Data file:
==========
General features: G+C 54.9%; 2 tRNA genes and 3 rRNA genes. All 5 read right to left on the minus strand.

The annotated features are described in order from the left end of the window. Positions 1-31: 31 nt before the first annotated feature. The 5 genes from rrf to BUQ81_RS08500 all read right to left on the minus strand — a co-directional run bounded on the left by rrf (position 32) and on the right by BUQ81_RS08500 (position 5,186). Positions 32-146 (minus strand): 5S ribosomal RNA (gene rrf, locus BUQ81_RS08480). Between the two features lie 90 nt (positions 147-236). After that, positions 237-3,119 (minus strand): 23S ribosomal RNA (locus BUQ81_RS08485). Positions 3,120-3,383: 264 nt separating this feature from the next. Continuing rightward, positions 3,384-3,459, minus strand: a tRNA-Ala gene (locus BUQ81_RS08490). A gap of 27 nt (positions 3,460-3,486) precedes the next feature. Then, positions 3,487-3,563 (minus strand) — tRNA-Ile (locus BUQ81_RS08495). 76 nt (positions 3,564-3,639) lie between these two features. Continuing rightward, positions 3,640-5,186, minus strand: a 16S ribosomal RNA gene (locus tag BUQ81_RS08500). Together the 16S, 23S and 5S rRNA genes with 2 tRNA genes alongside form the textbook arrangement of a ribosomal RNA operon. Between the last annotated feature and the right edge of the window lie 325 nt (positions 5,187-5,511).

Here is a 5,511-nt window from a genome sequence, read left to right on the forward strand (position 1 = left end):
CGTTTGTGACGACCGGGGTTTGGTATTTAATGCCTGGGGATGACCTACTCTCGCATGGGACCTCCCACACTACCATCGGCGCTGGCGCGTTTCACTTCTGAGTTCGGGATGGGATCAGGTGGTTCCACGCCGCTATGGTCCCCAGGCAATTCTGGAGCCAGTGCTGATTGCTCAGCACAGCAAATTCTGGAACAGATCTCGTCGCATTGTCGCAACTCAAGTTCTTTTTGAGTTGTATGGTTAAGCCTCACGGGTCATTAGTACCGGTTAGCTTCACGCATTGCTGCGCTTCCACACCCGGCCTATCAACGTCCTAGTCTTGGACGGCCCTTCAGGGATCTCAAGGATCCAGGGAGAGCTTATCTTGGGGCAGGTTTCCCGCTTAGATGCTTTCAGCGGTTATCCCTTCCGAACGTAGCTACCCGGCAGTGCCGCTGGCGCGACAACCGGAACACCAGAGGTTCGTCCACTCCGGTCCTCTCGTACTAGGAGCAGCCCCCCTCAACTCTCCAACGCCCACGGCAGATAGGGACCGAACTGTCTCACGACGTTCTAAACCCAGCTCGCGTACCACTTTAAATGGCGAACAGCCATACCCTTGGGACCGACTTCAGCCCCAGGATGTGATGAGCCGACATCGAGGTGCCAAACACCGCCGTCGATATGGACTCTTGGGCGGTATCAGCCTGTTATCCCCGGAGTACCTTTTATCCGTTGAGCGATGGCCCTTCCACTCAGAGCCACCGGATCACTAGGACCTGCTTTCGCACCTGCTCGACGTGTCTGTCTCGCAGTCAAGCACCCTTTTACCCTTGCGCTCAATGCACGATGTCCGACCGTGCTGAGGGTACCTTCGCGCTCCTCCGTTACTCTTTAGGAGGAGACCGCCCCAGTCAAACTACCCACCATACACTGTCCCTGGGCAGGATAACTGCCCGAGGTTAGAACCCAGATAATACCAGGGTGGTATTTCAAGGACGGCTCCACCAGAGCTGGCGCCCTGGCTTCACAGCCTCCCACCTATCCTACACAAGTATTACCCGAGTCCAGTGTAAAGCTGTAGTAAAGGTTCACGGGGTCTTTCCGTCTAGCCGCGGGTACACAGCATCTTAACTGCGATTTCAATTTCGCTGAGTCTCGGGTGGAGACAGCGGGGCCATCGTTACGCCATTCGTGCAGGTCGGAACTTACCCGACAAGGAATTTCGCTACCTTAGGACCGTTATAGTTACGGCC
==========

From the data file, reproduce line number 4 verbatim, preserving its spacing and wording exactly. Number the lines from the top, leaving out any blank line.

CGTTTGTGACGACCGGGGTTTGGTATTTAATGCCTGGGGATGACCTACTCTCGCATGGGACCTCCCACACTACCATCGGCGCTGGCGCGTTTCACTTCTGAGTTCGGGATGGGATCAGGTGGTTCCACGCCGCTATGGTCCCCAGGCAATTCTGGAGCCAGTGCTGATTGCTCAGCACAGCAAATTCTGGAACAGATCTCGTCGCATTGTCGCAACTCAAGTTCTTTTTGAGTTGTATGGTTAAGCCTCACGGGTCATTAGTACCGGTTAGCTTCACGCATTGCTGCGCTTCCACACCCGGCCTATCAACGTCCTAGTCTTGGACGGCCCTTCAGGGATCTCAAGGATCCAGGGAGAGCTTATCTTGGGGCAGGTTTCCCGCTTAGATGCTTTCAGCGGTTATCCCTTCCGAACGTAGCTACCCGGCAGTGCCGCTGGCGCGACAACCGGAACACCAGAGGTTCGTCCACTCCGGTCCTCTCGTACTAGGAGCAGCCCCCCTCAACTCTCCAACGCCCACGGCAGATAGGGACCGAACTGTCTCACGACGTTCTAAACCCAGCTCGCGTACCACTTTAAATGGCGAACAGCCATACCCTTGGGACCGACTTCAGCCCCAGGATGTGATGAGCCGACATCGAGGTGCCAAACACCGCCGTCGATATGGACTCTTGGGCGGTATCAGCCTGTTATCCCCGGAGTACCTTTTATCCGTTGAGCGATGGCCCTTCCACTCAGAGCCACCGGATCACTAGGACCTGCTTTCGCACCTGCTCGACGTGTCTGTCTCGCAGTCAAGCACCCTTTTACCCTTGCGCTCAATGCACGATGTCCGACCGTGCTGAGGGTACCTTCGCGCTCCTCCGTTACTCTTTAGGAGGAGACCGCCCCAGTCAAACTACCCACCATACACTGTCCCTGGGCAGGATAACTGCCCGAGGTTAGAACCCAGATAATACCAGGGTGGTATTTCAAGGACGGCTCCACCAGAGCTGGCGCCCTGGCTTCACAGCCTCCCACCTATCCTACACAAGTATTACCCGAGTCCAGTGTAAAGCTGTAGTAAAGGTTCACGGGGTCTTTCCGTCTAGCCGCGGGTACACAGCATCTTAACTGCGATTTCAATTTCGCTGAGTCTCGGGTGGAGACAGCGGGGCCATCGTTACGCCATTCGTGCAGGTCGGAACTTACCCGACAAGGAATTTCGCTACCTTAGGACCGTTATAGTTACGGCC